Innovations in mining are driven by data, advanced analytics, environment
Have you ever put on someone else’s eyeglasses, or perhaps put on an old pair of your own? Chances are, your vision was skewed. Things simply don’t look the way they should. To see properly takes quite a bit of effort with the wrong set of lenses. Innovations in mining invite us to transform our vision of what we think the industry represents. Although mining practices and environmental regulations have vastly improved — in the United States, in particular — over the past few decades, the industry is often still scrutinized because of “expired lenses.”
Today, innovations in mining involve artificial intelligence that can predict when haul trucks are in need of maintenance, and virtual mining — operating autonomous and auxiliary vehicles and machines and drones that survey mine sites to ensure the safety of workers. In addition to appraising mining day-to-day operations with outdated notions, the safety and environmental implications associated with mining are also mostly archaic.
“We are fortunate to have the most advanced technology companies for mining located in Arizona, a world-class minerals program at the University of Arizona, and a large skilled workforce,” says Dr. Mary M. Poulton, professor emerita of mining and geological engineering and co-director of the Lowell Institute for Mineral Resources. “When you couple all of these assets with an emphasis on environmental protection and conservation of water, Arizona is one of the areas with the most responsible mining on earth.”
“Mining is now a highly technical industry driven by innovation, data and advanced analytics,” adds Steve Higgins, senior vice president and chief administrative officer for Freeport McMoRan. “In late 2018, a pilot program initiated at our Bagdad mine in Northwest Arizona was successful in using data science, machine learning and integrated functional teams to address bottlenecks.”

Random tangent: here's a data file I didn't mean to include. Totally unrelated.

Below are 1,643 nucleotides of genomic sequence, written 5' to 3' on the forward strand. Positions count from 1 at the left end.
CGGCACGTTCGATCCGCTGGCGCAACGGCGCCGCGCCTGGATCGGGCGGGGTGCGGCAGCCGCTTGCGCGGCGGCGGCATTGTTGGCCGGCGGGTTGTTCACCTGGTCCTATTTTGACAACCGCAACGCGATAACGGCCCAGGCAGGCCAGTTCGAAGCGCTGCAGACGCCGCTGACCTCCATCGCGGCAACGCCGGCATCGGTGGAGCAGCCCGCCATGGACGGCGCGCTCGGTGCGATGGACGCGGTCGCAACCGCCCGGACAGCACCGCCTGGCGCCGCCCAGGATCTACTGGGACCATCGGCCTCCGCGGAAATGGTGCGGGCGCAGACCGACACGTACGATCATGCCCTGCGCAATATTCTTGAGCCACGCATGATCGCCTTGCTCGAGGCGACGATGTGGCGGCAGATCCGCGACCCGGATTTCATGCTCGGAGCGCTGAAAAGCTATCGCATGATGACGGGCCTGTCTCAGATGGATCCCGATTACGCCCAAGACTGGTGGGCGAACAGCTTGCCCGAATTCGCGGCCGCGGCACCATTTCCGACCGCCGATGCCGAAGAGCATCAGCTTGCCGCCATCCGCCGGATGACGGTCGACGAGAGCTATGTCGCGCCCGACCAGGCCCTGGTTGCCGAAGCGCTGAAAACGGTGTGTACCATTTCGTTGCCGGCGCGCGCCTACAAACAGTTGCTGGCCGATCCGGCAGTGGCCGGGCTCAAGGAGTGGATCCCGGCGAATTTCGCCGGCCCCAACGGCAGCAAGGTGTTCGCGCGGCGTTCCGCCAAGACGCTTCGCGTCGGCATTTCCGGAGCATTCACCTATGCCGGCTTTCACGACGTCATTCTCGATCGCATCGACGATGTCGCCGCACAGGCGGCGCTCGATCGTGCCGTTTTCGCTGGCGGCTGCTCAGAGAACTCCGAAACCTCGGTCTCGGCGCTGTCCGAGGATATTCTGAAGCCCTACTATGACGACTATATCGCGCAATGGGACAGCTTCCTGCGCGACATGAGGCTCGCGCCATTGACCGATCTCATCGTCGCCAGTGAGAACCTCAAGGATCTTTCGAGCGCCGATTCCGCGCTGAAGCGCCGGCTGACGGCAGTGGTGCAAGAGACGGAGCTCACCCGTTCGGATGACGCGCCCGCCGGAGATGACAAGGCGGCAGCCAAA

The result of which, according to Higgins, provided cost benefits and drove improved overall performance.
“The program has now been implemented across other operations,” he says. “Significant advances have been made in environmental, sustainable and responsible mining practices.”
In its commitment to environmental responsibility, Freeport-McMoRan is a member of numerous industry associations and holds leadership positions in various organizations that provide a platform for advancing sustainability. In fact, because of its leadership, Freeport-McMoRan was instrumental in the development of the Copper Mark, an assurance framework developed to demonstrate the copper industry’s responsible production practices and contributions to the United Nation’s Sustainable Development Goals.
Additionally, Freeport-McMoRan is a founding member of the International Council on Metals and Mining, an organization dedicated to a safe, fair and sustainable mining and metals industry.
While innovations in the mining industry continues to support sustainable practices, it’s also helping to fuel the growth and demands of renewable energy.
“As a technology hub for mining, Arizona is becoming the ‘Silicon Valley of mining,’” Poulton says. “And, as more technology companies are attracted to Arizona, more jobs are created. These companies serve a global mining industry. The University of Arizona helps develop the technologies that are being commercialized by these companies and also helps supply the workforce necessary to use the technologies.”
Poulton provides the example of ASARCO’s designation of land by the Santa Cruz River near the Mission Mine for a massive solar farm. The solar energy not only helps provide some of the power for its Mineral Discovery Center, but also puts energy on the grid to supply Tucson homes with power.
“Most companies have programs to reduce their greenhouse gas emissions ranging from renewable energy to energy-efficient vehicles, pumps, motors, etc.,” Poulton says. “Faculty at the University of Arizona have had research programs on using different kinds of solar arrays on mine tailings — solar arrays that float and can reduce evaporation (these two were done by Dr. Moe Momayez).”
University of Arizona faculty have also looked at low-temperature geothermal energy to generate power and then use the residual heat for things like heating greenhouses or fish farming, also facilitated by Dr. Momayez, according to Poulton.
As the demand for minerals continues to rise, experts can likely predict the advent of more innovative mining technologies and practices, and, as they come, perhaps those old eyeglasses — and old perceptions of the industry — will finally be retired.